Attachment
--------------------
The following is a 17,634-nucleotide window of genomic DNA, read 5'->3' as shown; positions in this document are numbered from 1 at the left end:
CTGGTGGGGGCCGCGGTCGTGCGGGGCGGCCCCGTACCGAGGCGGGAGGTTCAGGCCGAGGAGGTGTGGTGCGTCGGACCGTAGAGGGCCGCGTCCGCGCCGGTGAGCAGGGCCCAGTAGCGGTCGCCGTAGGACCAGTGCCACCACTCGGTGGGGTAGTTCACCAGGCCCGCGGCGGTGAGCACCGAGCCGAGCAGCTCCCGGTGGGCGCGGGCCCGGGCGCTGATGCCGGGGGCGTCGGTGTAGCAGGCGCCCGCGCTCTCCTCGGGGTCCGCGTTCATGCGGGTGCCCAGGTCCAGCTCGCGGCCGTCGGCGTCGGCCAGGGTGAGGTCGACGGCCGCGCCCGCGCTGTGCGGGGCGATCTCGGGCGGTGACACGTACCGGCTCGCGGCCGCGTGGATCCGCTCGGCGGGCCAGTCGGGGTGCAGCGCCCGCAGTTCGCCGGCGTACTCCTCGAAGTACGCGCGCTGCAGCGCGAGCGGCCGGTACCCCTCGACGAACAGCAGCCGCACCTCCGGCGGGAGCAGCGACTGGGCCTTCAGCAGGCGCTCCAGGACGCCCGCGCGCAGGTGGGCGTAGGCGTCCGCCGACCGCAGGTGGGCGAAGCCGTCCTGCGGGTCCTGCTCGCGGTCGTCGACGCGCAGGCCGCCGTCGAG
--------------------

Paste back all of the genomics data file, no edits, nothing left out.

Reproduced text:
The following is a 17,634-nucleotide window of genomic DNA, read 5'->3' as shown; positions in this document are numbered from 1 at the left end:
CTGGTGGGGGCCGCGGTCGTGCGGGGCGGCCCCGTACCGAGGCGGGAGGTTCAGGCCGAGGAGGTGTGGTGCGTCGGACCGTAGAGGGCCGCGTCCGCGCCGGTGAGCAGGGCCCAGTAGCGGTCGCCGTAGGACCAGTGCCACCACTCGGTGGGGTAGTTCACCAGGCCCGCGGCGGTGAGCACCGAGCCGAGCAGCTCCCGGTGGGCGCGGGCCCGGGCGCTGATGCCGGGGGCGTCGGTGTAGCAGGCGCCCGCGCTCTCCTCGGGGTCCGCGTTCATGCGGGTGCCCAGGTCCAGCTCGCGGCCGTCGGCGTCGGCCAGGGTGAGGTCGACGGCCGCGCCCGCGCTGTGCGGGGCGATCTCGGGCGGTGACACGTACCGGCTCGCGGCCGCGTGGATCCGCTCGGCGGGCCAGTCGGGGTGCAGCGCCCGCAGTTCGCCGGCGTACTCCTCGAAGTACGCGCGCTGCAGCGCGAGCGGCCGGTACCCCTCGACGAACAGCAGCCGCACCTCCGGCGGGAGCAGCGACTGGGCCTTCAGCAGGCGCTCCAGGACGCCCGCGCGCAGGTGGGCGTAGGCGTCCGCCGACCGCAGGTGGGCGAAGCCGTCCTGCGGGTCCTGCTCGCGGTCGTCGACGCGCAGGCCGCCGTCGAG